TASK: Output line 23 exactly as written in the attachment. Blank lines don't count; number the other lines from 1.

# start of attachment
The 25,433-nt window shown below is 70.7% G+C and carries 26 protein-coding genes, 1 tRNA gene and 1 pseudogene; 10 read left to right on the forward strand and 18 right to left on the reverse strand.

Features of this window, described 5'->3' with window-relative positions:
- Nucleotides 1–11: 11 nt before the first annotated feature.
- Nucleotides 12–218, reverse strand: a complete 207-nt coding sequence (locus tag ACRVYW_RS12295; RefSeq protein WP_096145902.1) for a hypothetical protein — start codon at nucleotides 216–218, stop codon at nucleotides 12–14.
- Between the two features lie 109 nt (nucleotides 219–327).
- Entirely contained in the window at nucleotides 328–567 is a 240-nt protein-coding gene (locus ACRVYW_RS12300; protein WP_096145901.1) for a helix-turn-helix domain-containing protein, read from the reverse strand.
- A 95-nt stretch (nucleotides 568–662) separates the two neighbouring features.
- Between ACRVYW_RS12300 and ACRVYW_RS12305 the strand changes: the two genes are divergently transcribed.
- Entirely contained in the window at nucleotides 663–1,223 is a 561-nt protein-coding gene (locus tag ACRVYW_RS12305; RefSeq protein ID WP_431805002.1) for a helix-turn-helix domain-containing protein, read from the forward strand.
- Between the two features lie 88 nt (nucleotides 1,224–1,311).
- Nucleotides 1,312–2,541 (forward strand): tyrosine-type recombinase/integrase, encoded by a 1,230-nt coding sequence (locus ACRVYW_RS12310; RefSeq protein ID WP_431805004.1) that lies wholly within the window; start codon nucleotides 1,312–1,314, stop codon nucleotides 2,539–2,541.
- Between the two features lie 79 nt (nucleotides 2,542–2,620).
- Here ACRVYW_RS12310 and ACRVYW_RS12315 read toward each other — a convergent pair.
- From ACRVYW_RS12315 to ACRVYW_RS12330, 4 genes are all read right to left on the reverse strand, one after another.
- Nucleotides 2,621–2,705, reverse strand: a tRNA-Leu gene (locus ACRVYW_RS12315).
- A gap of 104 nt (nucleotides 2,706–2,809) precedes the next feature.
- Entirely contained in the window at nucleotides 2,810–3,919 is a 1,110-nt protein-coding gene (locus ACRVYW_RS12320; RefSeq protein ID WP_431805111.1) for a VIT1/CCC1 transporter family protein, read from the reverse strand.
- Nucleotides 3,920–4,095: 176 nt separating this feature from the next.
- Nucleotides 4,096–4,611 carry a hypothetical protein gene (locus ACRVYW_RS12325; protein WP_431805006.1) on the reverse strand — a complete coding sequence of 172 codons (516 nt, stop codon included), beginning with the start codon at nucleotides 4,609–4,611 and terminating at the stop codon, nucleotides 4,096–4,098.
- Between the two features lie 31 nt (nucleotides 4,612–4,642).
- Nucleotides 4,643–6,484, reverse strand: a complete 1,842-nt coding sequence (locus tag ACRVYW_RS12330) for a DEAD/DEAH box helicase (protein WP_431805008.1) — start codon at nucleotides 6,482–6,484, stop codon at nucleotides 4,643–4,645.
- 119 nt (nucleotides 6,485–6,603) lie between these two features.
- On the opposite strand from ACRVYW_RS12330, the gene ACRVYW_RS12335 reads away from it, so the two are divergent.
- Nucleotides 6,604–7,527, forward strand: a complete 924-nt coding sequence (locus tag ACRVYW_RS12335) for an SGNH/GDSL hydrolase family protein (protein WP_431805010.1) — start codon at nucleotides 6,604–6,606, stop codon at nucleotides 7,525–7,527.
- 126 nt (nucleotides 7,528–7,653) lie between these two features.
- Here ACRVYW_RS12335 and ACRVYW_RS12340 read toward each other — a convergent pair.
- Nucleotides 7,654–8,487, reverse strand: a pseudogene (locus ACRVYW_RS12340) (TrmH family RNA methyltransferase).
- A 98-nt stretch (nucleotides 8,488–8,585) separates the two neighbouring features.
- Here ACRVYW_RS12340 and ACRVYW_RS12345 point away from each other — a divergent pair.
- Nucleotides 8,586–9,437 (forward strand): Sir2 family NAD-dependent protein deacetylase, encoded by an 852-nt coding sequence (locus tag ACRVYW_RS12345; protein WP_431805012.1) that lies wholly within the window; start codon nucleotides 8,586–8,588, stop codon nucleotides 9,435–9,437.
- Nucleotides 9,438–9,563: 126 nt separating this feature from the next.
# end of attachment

- On the opposite strand from ACRVYW_RS12330, the gene ACRVYW_RS12335 reads away from it, so the two are divergent.